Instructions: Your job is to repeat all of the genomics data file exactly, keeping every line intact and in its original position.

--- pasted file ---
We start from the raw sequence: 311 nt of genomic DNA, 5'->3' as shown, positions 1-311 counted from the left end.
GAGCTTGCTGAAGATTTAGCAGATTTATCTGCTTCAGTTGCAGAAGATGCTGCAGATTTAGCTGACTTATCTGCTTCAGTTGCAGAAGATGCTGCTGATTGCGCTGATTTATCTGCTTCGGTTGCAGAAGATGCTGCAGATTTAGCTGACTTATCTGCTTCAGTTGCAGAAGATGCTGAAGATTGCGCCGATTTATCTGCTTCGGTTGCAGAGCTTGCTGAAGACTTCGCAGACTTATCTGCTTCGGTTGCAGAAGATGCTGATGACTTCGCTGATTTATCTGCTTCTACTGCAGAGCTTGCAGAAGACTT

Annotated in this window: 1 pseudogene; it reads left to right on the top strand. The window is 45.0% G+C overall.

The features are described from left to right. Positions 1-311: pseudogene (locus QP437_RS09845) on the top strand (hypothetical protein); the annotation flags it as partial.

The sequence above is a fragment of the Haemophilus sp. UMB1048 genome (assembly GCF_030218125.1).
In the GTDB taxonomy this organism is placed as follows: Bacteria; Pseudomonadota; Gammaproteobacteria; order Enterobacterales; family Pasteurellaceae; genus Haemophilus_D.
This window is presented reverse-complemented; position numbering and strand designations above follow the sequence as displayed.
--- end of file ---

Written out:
We start from the raw sequence: 311 nt of genomic DNA, 5'->3' as shown, positions 1-311 counted from the left end.
GAGCTTGCTGAAGATTTAGCAGATTTATCTGCTTCAGTTGCAGAAGATGCTGCAGATTTAGCTGACTTATCTGCTTCAGTTGCAGAAGATGCTGCTGATTGCGCTGATTTATCTGCTTCGGTTGCAGAAGATGCTGCAGATTTAGCTGACTTATCTGCTTCAGTTGCAGAAGATGCTGAAGATTGCGCCGATTTATCTGCTTCGGTTGCAGAGCTTGCTGAAGACTTCGCAGACTTATCTGCTTCGGTTGCAGAAGATGCTGATGACTTCGCTGATTTATCTGCTTCTACTGCAGAGCTTGCAGAAGACTT

Annotated in this window: 1 pseudogene; it reads left to right on the top strand. The window is 45.0% G+C overall.

The features are described from left to right. Positions 1-311: pseudogene (locus QP437_RS09845) on the top strand (hypothetical protein); the annotation flags it as partial.

The sequence above is a fragment of the Haemophilus sp. UMB1048 genome (assembly GCF_030218125.1).
In the GTDB taxonomy this organism is placed as follows: Bacteria; Pseudomonadota; Gammaproteobacteria; order Enterobacterales; family Pasteurellaceae; genus Haemophilus_D.
This window is presented reverse-complemented; position numbering and strand designations above follow the sequence as displayed.